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Binance Founder CZ to Await Sentencing in US; Judge Cites Wealth Abroad as Flight Risk Factor

Jai Pratap
Last updated: | 1 min read
binance-cz
Source: GeekWire/ Taylor Soper

A federal judge in Seattle has ruled that Changpeng Zhao, the founder and former CEO of Binance, must remain in the United States while awaiting sentencing on money laundering charges.

The decision overturned a previous ruling by a magistrate judge, who had allowed Zhao to return to the UAE pending his sentencing scheduled for February.

U.S. District Judge Richard Jones, in his ruling, acknowledged the unusual step of overturning a magistrate judge’s pre-sentencing decision but indicated that he was persuaded by the Justice Department’s argument that Zhao posed a flight risk.

Judge Cites CZ’s Wealth Abroad as Flight Risk Factor


Despite a substantial $175 million bond posted by Zhao, Judge Jones expressed concern that the Binance founder’s considerable wealth could incentivize him to forfeit the bond in exchange for his freedom.

“The government’s fear is supported by its belief that the vast majority of the defendant’s wealth is held overseas and the belief that he has access to hundreds of millions of dollars in accessible cryptocurrency,” wrote Judge Jones in his decision.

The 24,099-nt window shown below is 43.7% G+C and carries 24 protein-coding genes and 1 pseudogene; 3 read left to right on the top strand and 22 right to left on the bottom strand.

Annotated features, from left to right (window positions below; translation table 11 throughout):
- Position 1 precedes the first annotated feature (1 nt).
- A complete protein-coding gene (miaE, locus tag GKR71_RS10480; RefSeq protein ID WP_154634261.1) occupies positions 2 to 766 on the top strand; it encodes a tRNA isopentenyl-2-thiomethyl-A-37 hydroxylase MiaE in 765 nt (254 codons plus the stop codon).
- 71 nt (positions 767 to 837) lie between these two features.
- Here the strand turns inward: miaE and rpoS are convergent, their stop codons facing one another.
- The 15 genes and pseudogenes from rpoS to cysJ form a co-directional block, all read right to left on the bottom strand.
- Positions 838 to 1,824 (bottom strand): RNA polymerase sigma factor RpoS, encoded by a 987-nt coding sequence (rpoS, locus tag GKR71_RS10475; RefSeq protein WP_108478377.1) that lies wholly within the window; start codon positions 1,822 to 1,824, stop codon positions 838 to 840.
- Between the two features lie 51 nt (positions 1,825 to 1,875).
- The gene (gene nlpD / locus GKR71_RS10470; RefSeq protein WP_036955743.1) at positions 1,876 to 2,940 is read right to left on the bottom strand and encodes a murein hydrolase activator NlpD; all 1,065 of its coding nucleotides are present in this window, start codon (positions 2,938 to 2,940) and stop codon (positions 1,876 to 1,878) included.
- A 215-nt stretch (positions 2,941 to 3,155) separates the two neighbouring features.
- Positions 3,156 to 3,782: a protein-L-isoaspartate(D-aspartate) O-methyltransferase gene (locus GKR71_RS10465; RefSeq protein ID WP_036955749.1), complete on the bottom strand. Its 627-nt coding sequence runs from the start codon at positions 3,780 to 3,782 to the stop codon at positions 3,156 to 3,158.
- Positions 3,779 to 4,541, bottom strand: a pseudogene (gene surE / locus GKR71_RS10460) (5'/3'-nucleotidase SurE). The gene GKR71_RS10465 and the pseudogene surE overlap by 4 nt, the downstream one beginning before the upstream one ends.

Zhao faces a maximum sentence of 18 months in prison for money laundering charges linked to allegations that Binance turned a blind eye to criminal transactions on its platforms.

Last month, Binance reached one of the largest corporate fines in U.S. history, agreeing to pay over $4 billion to settle the charges, with Zhao personally agreeing to a $50 million payment.

Highlighting Zhao’s status as a citizen of Canada, where he moved at the age of 12 but no longer maintains ties, Judge Jones referenced an unverified claim by the Justice Department that Zhao was offered citizenship by the UAE.

This claim further fueled concerns that Zhao might exploit the lack of an extradition treaty between the UAE and the U.S.

Despite recognizing that Zhao does not pose a danger to the community, Judge Jones ordered that he could remain at liberty, pending his February sentencing, on the condition that he stays within the continental United States.